Illinois Finance Authority expansion a bad idea, say 2 GOP lawmakers
Three Republican lawmakers debated at length over expanding the authority of the Illinois Finance Authority (IFA).
SB43, sponsored by Rep. Natalie Manley (R-Joliet), would provide that the IFA expand participation to women, veterans and the developmentally disabled.
But the bill does much more than that, Rep. Peter Breen (R-Lombard) noted at the May 22 House floor debate.
“It appears that you are increasing the ceiling on direct IFA industrial project loans from $300,000 to $600,000,” Breen said.
Manley said without the exact numbers in front of her she could not confirm, but Breen assured her that is what the bill does. She added it was an initiative of the IFA.
“But that doesn’t necessarily mean it is a good idea,” Breen said. “They are expanding their own authority.”
Good idea or not, Manley countered, noting the IFA has been successful thus far. Again, Breen brought up the $300,000 rise.
“We are expanding the types of loans and financial products,” Breen said.
Manley told Breen she thinks he would love it if given the chance.
“You are right on the edge there, I can see it,” Manley said.
Bills like the one before him that often come before the House, said Breen, are an attempt to expand authority and raise the marginal increase in the risk profile.
“That is an uncertainty that the General Assembly is going to have to work out on their own,” Breen said.
Once again, Manley attempted to sway him. But Breen would not budge, saying his analysis does not show the expansion to women, veterans and the developmentally disabled.
“While that might be a good thing, I am seeing a lot of other items that members should be aware of prior to casting their vote,” Breen said.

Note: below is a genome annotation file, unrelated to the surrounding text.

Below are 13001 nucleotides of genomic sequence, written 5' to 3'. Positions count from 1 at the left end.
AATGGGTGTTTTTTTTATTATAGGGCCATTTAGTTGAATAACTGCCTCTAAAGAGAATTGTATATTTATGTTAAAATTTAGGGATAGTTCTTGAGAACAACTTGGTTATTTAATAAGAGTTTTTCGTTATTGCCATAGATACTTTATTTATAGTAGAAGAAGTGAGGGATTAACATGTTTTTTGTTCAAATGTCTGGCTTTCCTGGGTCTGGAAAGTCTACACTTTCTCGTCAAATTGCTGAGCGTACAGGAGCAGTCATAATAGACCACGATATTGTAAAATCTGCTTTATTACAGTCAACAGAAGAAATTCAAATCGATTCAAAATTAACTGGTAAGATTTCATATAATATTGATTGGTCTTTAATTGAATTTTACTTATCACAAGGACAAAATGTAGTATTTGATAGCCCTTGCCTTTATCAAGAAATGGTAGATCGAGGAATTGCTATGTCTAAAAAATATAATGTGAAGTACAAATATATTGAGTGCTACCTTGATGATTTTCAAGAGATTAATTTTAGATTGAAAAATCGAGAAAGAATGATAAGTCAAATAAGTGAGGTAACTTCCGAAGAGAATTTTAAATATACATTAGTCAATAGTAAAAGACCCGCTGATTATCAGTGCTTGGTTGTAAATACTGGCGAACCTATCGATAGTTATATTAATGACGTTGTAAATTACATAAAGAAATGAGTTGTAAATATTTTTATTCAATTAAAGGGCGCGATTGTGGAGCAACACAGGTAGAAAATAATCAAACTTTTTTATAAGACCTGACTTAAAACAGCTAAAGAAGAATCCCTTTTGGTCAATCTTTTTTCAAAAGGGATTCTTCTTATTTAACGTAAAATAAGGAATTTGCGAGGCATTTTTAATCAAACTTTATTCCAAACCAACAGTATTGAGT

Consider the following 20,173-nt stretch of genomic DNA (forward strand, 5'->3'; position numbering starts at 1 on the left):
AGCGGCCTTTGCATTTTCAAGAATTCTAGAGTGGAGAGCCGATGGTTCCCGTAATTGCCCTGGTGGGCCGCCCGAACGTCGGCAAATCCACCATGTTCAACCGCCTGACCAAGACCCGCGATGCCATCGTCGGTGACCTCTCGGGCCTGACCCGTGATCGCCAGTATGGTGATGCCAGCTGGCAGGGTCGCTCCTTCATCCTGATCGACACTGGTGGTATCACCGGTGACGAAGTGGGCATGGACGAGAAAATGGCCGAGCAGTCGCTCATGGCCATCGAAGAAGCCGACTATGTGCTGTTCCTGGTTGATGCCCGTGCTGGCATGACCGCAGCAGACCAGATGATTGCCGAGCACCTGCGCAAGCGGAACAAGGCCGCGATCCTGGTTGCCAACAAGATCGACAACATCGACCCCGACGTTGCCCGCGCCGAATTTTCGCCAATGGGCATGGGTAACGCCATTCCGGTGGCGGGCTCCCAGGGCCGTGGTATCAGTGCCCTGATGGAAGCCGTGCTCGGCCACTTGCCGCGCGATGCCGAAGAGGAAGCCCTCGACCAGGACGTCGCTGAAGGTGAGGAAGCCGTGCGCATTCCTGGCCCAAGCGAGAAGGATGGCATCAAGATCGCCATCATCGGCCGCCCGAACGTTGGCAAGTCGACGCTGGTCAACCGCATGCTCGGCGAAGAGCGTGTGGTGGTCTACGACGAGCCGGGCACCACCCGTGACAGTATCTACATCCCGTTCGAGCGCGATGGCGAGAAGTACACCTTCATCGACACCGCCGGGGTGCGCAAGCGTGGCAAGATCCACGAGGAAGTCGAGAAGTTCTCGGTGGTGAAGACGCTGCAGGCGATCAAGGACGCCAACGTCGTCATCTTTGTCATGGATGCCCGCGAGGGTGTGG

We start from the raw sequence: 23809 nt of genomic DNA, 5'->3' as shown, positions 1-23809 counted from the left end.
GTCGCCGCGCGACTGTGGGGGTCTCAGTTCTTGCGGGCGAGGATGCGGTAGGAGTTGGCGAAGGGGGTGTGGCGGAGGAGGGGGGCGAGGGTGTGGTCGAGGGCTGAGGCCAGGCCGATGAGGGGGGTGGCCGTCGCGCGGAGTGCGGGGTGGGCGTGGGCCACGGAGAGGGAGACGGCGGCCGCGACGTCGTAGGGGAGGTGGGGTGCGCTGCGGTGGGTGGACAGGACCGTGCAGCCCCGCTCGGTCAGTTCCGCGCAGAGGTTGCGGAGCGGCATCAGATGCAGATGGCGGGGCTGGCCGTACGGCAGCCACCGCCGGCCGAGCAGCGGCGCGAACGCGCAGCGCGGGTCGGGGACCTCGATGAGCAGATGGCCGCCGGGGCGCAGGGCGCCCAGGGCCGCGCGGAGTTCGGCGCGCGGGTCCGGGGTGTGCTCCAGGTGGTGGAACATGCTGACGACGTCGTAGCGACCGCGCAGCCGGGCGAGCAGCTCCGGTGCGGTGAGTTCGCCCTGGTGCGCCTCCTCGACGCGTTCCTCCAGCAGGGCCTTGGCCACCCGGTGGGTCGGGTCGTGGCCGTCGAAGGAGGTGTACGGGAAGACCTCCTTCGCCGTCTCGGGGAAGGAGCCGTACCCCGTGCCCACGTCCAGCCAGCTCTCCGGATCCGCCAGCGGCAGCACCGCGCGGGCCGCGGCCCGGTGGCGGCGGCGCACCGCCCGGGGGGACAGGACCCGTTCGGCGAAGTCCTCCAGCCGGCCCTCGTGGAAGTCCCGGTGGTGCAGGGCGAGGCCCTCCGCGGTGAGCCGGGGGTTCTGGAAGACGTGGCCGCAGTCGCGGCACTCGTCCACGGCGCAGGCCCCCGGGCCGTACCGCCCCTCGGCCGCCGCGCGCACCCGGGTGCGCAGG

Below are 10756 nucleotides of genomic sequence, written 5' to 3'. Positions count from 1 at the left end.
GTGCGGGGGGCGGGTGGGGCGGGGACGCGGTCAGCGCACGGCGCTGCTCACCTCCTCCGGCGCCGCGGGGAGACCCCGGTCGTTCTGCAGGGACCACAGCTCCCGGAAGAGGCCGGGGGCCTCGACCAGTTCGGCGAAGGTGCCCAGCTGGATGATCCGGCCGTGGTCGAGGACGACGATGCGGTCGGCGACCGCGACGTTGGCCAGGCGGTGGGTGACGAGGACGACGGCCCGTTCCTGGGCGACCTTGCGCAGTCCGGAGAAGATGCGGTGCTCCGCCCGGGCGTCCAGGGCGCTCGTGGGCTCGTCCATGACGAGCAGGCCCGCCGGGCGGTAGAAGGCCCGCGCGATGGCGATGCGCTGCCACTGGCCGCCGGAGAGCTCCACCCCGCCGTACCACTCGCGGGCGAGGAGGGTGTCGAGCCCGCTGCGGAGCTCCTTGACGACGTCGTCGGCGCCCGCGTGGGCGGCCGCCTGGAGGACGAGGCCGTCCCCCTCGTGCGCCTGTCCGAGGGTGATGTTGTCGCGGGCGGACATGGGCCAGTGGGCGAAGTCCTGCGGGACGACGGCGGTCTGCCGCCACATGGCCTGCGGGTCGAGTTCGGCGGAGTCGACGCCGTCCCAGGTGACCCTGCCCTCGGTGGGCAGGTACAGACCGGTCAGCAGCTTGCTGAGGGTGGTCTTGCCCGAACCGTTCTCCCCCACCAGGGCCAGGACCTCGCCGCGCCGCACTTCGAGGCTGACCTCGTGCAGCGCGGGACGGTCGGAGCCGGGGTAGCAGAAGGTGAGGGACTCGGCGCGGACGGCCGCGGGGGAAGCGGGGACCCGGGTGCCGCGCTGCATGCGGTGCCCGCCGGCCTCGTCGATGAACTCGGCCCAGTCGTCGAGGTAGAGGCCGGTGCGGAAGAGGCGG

Rep. Jeanne Ives (R-Wheaton) wasted no time rejecting the bill, saying members may remember it coming before them last year as the Property Asses Clean Energy bill, which would have allowed municipalities to set up bond agreements allowing commercial properties to have clean energy projects on their building.
“Then in the case of default, guess who is holding the bag … the taxpayers,” Ives said.
She said the bill was a disaster waiting to happen in Illinois. “It’s already blown up in California and had problems on the East Coast,” she added.
After Ives highly encouraged a no vote, saying the state has better uses for its money, Rep. Allen Skillicorn (R-East Dundee) wanted to know if any type of credit or background check was done on the entities seeking a loan through the municipality and IFA.
“The vetting process is exactly the same as in any other situation where you would be asking to borrow money,” Manley said.
With personal experience with private companies asking for subsidies without background checks, Skillicorn said municipalities often get stuck with bad loans.
“Unfortunately a lot of these fail, and it is going to be on taxpayers,” Skillicorn said. “This is corporate welfare plain and simple, so please vote no.”
Unlike his GOP peers, Rep. Steve Anderson rose in full support of SB43.
“This is not what the two previous speakers said it is,” Anderson said.
It is not corporate welfare; it is an expansion of a bonding process, according to Anderson, who said it is done every day.
“It puts no one at risk except for the homeowners who choose to participate,” Anderson said.
SB43 passed 64-43 and moved out of the House.